How do you make marketing work when everything you’ve tried so far hasn’t?

Joke poster for a marketing magic formula advert that is common on social media with a wheelbarrow of cash and a sleazy sales person.

Not all advice is good advice. I often hear people say, “I tried marketing and it didn’t work,” and I feel their frustration. It’s not easy to know where to start.

There’s no shortage of marketing advice out there but whether you’re watching a how-to video, a ‘thought leader think piece’, or even asked ChatGPT what you usually get is generic hints and tips. It’s often not wrong as such (just generic) but it rarely works for people who have an individual or personal brand, whose services depend on forging a relationship with a client.

If your services are relationship-based then to attract clients willing to commit you need marketing that’s more personal. Generic advice that tells you to post three times a week at 7:43am just won’t cut it.

Manipulative sales tactics undermine client relationships

Most marketing advice is, frankly, bullshit. It’s based on industrial era thinking and the goal is to “out-advertise” the competition. That can be pretty good advice if you’re selling people yet more stuff they don’t need. And especially if you’re willing to manipulate, pressure, or otherwise con people into buying.

However, if you do actually care about the client’s experience after the sale is closed, there’s very little marketing advice out there for you. It’s hard to build a coaching or consulting relationship with someone if you’ve just used some dodgy sales trick to relieve them of their money!

Ethical, non-manipulative marketing? Be open about what’s important

There is another way. You can market your services effectively and ethically. And you’ll be pleased to hear it’s reassuringly simple.

The best way to start a client relationship is to answer the questions they have. When people are looking to make a change in their lives they are looking for someone to support and guide them to where they want to go. They have three questions: who, what, and why.

  • WHO does this person work with? Are they people like me?
  • WHAT do they work with people on? Does that sound like what I am looking for?
  • WHY can I trust them to help me?

Effective (and ethical) marketing answers these questions. By doing so you’re helping people make an informed decision about working with you.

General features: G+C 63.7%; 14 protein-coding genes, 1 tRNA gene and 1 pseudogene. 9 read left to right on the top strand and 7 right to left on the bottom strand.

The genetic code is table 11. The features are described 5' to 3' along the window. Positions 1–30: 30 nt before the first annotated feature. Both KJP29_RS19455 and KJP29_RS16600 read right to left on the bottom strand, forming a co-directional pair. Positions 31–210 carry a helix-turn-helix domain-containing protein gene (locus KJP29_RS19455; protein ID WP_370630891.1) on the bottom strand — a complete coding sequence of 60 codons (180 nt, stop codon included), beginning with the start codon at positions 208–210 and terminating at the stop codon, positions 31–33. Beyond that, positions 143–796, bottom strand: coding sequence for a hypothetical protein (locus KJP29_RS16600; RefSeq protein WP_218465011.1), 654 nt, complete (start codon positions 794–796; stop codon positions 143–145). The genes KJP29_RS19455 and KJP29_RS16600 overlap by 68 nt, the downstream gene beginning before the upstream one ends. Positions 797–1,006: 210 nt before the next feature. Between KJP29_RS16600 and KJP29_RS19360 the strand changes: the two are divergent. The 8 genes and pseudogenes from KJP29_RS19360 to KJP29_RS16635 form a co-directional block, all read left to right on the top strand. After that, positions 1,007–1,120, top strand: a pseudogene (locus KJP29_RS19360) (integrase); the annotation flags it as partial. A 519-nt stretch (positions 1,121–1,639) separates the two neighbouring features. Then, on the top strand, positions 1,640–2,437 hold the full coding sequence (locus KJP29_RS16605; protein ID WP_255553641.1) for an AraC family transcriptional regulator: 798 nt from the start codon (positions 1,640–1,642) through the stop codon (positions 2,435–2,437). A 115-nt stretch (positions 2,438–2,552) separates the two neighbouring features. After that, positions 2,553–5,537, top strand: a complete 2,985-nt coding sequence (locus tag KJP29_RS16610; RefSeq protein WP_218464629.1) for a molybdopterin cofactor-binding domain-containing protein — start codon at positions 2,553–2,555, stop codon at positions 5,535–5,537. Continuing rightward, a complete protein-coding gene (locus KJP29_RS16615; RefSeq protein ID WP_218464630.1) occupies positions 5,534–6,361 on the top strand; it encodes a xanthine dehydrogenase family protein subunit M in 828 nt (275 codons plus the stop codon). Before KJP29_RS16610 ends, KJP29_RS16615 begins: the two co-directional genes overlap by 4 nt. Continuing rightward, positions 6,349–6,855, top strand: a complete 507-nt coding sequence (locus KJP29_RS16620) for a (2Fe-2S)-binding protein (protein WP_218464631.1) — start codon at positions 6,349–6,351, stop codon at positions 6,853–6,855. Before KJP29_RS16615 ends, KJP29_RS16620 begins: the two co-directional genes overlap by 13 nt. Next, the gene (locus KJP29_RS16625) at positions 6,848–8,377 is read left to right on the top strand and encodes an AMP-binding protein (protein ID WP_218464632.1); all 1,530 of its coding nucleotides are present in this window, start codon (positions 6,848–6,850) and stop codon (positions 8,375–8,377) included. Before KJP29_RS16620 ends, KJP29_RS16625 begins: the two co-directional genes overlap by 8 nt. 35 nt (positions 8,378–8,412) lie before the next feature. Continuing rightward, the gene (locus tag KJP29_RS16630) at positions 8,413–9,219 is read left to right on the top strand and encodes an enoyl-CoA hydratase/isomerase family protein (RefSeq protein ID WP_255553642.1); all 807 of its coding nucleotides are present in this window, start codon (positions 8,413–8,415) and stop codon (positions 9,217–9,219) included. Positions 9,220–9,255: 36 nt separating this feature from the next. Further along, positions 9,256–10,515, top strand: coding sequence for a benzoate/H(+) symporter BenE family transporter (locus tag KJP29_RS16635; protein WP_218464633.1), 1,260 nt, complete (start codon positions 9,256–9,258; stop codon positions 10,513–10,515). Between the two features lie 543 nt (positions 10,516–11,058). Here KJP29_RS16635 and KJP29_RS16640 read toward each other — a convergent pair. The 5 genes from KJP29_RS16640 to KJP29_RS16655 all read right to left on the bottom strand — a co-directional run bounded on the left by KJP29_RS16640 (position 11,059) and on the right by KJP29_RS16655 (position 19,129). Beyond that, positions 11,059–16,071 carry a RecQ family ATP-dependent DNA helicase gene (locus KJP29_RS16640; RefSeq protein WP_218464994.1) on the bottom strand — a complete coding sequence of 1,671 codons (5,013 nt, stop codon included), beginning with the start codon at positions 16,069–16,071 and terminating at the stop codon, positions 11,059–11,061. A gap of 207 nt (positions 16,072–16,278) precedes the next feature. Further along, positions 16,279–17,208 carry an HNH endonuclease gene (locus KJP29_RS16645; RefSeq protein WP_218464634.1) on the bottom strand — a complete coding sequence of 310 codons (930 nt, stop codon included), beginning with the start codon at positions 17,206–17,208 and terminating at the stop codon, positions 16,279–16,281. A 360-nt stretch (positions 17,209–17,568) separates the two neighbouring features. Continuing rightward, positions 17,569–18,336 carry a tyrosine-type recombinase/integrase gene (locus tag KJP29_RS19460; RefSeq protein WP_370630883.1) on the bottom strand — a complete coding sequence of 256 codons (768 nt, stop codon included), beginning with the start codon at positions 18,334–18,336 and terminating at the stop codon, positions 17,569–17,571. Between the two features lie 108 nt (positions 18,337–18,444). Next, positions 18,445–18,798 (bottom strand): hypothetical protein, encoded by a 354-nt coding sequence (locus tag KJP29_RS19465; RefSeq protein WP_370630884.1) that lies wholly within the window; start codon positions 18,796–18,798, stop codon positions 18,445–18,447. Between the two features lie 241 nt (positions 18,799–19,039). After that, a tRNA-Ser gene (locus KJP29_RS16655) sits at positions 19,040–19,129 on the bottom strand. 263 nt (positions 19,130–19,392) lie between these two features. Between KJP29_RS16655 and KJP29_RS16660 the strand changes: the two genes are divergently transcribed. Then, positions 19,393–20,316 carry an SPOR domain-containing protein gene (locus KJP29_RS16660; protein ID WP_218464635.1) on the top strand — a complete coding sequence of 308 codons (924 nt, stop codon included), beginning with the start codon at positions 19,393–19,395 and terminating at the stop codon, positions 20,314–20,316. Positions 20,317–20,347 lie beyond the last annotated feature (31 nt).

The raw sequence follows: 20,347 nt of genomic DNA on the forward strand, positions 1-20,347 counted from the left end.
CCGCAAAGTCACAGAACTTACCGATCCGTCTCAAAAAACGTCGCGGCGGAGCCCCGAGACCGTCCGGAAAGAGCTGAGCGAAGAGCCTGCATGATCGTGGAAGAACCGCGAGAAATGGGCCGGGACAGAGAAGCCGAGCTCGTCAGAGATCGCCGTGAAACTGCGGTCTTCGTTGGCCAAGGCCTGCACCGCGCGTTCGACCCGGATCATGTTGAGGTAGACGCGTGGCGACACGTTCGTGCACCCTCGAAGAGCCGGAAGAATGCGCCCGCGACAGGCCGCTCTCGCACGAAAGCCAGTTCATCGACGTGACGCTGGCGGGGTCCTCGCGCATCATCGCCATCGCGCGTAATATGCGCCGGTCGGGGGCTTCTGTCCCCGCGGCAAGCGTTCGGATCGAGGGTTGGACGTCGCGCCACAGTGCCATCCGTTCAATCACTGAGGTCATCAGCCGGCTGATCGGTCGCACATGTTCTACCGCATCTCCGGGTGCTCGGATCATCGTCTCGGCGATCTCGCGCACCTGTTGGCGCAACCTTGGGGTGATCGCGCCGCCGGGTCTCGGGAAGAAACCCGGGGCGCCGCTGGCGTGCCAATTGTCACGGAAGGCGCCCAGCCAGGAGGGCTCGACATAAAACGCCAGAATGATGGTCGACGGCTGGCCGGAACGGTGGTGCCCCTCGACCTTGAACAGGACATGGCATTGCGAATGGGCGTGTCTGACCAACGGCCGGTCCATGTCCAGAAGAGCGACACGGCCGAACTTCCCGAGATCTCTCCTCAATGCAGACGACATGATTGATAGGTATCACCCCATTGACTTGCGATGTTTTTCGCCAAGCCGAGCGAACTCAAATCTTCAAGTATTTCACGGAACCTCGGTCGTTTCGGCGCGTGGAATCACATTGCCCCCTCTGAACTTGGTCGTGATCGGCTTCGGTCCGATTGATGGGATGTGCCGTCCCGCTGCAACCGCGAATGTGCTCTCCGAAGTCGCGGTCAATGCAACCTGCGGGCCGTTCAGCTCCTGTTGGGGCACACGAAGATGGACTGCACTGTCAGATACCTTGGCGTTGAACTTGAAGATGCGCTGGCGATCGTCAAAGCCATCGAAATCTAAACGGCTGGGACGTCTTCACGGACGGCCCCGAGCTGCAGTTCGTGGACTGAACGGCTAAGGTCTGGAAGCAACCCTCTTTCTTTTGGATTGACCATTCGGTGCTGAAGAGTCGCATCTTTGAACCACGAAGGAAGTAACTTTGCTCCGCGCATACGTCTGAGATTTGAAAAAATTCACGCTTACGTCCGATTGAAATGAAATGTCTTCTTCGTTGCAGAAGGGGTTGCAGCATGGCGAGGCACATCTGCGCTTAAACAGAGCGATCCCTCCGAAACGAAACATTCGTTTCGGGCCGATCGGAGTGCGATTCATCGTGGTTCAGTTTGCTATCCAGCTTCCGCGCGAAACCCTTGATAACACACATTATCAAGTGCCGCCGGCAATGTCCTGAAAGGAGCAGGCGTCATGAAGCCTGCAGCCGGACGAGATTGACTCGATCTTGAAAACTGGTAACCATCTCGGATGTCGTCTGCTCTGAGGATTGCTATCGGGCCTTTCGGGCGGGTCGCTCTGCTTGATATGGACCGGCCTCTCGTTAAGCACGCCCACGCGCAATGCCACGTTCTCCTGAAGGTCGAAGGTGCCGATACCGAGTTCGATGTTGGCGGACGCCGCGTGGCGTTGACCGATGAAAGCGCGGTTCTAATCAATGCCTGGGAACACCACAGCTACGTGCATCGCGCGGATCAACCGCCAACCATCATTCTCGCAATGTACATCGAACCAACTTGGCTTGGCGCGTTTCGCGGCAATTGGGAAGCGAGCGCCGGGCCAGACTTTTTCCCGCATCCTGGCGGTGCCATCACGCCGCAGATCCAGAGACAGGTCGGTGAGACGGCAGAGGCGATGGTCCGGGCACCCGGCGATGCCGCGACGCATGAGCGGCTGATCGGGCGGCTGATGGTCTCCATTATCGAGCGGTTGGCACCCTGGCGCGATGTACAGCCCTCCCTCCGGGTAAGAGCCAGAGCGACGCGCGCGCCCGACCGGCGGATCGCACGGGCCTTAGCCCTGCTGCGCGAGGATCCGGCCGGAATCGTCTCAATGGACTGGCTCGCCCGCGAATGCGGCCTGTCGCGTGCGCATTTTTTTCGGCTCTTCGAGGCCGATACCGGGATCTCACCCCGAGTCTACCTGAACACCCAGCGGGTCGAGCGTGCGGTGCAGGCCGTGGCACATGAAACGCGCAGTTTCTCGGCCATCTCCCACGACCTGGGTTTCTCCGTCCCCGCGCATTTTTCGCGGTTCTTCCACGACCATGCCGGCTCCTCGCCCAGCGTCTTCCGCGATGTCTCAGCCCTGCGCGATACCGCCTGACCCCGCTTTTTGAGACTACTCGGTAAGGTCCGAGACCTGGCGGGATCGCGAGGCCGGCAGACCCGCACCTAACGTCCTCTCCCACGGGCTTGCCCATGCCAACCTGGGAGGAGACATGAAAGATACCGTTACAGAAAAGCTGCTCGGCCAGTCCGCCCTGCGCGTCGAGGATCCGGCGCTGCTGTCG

It’s no coincidence that there are three stages to doing this: connect, consider, and commit.

  1. CONNECT – You connect with people who you believe are the right fit for your work. You do this on social media, at networking events, and by building an audience. You get them thinking with your content and help them begin thinking about the change they want to make.
  2. CONSIDER – For people who show an interest, you offer to explain more about the path to change. You explain how they can get from where they are now to where they want to be and the route in-between.
  3. COMMIT – You make your promise and set out how you can help them get where they want to go.

Effective marketing is selective marketing

Rather then trying to tell anyone who will listen about what you do and why they should buy it, this method separates you from the crowd. It focuses on and attracts the kind of clients who are ready to work with you.

This approach doesn’t reply on funnels, or tactics or squeeze pages. It doesn’t even need paid ads to work.

What is does need is for you to show up consistently, generously, and in service of those who you wish to work with.

But… Someone on Instagram says I can make £/€/$ 200,00 in an afternoon using their magic formula.

Of course they do.

Look, I know ethical, non-manipulative marketing isn’t sexy, and it doesn’t have a high-ticket programme attached to it – but it does work. The reason most ‘experts’ don’t talk about this marketing approach is that – while it does work – it’s so simple they can’t con you into buying a course to learn how to do it.

The key thing to remember with internet gurus is that what worked for them (assuming it did) probably wont work for you. If they had a single post that got a million likes, you won’t. If they sent one email that made them a small fortune, you won’t. It’s applying the same, generic formula or tactic to wildly different conditions.

Instead of a fast buck, aim for genuine clients

Keep it simple, focus on the people you really want to work with, and don’t buy the magic beans. This is a tried and tested methodology for people just like you. Just because I’m not promising a wheelbarrow-load of cash doesn’t mean it doesn’t work!

To get started, use the guide on my website or – if you’d like to dive deeper – I’ve taken my 20 years in marketing and what I’ve learned along the way and put everything you need to know into a new book, Reframing Marketing: A 3-step plan for effective and ethical marketing.